How do marketers continue to attract valuable millennials to brands when what they want is instant gratification?
The plan was set. Insider advice given, acted upon and put into motion. Our objective? Find the ancient Roman road that leads to a remarkable, secluded beach and isolated peninsula. No crowds, no noise, just us and the most incredible blue sea this beautiful and precious Earth has to offer.
To get a sense of the destination, one must first understand the island of Sardinia. Surrounded by the Mediterranean, this oasis epitomizes the region’s unique lifestyle. Rugged and varied landscapes, deep cultural roots, hard work and incredible cuisine sustain some of the oldest people on the planet.
The list of peoples that have set foot on and claimed the island tells the story of our desire for expansion, conquest and progress. Prehistoric people in their ancient, mysterious Nuraghi were soon followed by Phoenicians, Romans, Vandals, Byzantines, Goths, Arabs, Moors, the Genoese, Pisans, the Marseillais the Aragonese and many others too tedious to mention.
The layers run so deep that it’s hard to escape the history that exists around every bend and every ancient, coastal road. Tell that to my millennial children and they groan with “yeah, so what?”
Despite the vibrant sky, the unfathomable blue of the ocean stretching out before us and the prospect of doing nothing but soaking in this paradise, something triggered our millennials once we hit the long anticipated ancient and abandoned thoroughfare. “Road rage” were the only words I could find to describe it. Roman road rage.
“What’s the matter with the beach we’re walking on now?” “How long is this going to take – why are we walking so far?” Are you kidding me, Dad?” “This is ridiculous.” “Can’t we just stop?”
Instant gratification was elusive at the moment – a sharp contradiction to their daily life. What they want, when they want it, on the device they prefer. All at their fingertips, catered to by advertisers, products, services and the media. Their whims answered, gratified and satisfied.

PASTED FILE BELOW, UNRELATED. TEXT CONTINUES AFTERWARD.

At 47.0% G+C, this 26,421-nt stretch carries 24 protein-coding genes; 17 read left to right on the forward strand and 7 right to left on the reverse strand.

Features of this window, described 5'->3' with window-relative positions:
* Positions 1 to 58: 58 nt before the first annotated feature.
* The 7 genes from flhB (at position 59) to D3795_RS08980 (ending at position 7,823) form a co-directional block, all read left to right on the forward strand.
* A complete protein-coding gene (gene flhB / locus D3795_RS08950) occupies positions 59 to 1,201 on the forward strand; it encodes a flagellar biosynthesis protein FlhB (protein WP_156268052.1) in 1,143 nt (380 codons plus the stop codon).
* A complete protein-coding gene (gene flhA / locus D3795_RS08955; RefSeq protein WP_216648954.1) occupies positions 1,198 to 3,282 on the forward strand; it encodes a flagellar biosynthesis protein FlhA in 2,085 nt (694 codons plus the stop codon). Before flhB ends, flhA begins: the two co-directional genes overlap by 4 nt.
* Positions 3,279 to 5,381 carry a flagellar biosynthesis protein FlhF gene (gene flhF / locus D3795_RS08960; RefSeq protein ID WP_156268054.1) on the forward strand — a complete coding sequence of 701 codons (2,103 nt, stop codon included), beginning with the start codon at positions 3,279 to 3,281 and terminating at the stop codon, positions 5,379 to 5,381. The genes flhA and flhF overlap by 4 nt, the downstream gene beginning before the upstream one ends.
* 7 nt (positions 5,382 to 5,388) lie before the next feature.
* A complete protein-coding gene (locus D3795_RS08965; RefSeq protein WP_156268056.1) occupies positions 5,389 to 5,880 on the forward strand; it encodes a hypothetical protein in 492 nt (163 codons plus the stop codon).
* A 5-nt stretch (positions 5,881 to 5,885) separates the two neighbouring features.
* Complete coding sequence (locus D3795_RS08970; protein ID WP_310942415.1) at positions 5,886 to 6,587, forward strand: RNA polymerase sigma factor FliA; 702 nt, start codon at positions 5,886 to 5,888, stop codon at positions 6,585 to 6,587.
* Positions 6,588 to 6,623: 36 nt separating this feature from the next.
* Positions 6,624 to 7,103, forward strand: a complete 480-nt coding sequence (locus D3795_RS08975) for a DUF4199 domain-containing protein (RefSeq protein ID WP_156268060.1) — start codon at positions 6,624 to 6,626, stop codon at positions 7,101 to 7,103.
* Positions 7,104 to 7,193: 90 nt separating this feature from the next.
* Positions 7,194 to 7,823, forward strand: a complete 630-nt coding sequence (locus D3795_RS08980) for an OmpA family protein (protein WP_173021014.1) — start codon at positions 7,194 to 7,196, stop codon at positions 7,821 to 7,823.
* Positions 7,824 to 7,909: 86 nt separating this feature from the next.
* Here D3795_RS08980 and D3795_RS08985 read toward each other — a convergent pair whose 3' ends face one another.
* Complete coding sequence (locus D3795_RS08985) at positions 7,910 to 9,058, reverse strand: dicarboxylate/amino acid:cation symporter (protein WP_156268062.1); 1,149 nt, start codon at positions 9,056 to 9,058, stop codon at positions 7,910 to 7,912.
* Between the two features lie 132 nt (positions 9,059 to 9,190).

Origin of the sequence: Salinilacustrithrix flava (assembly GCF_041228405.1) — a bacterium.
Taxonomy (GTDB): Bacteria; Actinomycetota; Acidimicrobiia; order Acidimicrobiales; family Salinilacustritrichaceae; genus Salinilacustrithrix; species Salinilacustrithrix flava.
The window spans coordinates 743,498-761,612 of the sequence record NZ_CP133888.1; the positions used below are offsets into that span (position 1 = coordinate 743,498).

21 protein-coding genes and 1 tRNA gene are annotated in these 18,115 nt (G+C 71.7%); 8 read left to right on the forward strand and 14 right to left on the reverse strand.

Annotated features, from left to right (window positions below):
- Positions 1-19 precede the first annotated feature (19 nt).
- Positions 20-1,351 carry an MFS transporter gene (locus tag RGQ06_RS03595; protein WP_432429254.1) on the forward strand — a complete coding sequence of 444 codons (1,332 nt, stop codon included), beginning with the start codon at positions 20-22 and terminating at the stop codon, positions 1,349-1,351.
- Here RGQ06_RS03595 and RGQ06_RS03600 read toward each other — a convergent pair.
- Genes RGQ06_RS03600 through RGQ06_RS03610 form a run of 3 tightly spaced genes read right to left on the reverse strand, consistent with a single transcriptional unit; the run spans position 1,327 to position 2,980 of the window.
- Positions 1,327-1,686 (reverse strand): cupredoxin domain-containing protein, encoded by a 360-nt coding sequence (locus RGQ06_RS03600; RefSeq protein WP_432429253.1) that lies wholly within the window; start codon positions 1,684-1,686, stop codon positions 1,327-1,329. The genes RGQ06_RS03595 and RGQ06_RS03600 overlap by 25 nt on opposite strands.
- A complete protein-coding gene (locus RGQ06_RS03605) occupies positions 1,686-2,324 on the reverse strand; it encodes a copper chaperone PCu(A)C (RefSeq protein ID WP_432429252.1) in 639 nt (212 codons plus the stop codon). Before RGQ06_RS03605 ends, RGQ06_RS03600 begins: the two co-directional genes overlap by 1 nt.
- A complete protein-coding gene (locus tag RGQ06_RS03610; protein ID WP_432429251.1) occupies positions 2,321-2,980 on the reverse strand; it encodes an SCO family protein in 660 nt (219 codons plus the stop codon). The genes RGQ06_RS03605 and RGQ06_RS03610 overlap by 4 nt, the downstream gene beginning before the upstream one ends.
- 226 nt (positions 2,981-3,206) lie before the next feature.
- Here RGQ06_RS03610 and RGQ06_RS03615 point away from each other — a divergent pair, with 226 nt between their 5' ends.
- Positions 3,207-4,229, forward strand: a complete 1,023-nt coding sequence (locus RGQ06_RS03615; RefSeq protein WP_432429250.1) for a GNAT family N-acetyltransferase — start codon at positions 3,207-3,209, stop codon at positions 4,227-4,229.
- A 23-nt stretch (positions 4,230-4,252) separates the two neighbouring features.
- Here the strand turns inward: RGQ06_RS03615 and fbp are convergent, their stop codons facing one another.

Their satisfaction on this day was not instant, and the virtue of patience was non-existent.
Offering instant gratification is certainly one possible answer and likely the one that fuels many a campaign today. But don’t we need to go deeper? Isn’t it our responsibility to not fall prey to the instant, but to remind them that there is more than just the tweet, the like and the share? More than just the influencer phenom and his hilarious pizza reviews? More to see on the road ahead?
I keep coming back to the context of this story: ancient people, a place informed by traditions that matter, a road still standing after thousands of years echoing the story of us as a people.
Gratification comes in many forms. Once we arrived at our destination, my millennials dove in – literally and figuratively. The value and the power of the experience transcended the time to get there. They finally understood. I have to admit the beautiful topless Italians may have helped a bit, too.
In spite of their demands, I think what millennials actually value is substance, meaning and authenticity. Not the here-today-gone-tomorrow >flash and sizzle I mentioned in my last post.
As solid as that ancient Roman road is today, our ideas, our strategies need to be built with the same integrity.
This, I believe, will instantly satisfy the needs of the millennial – and the rest of us, as well.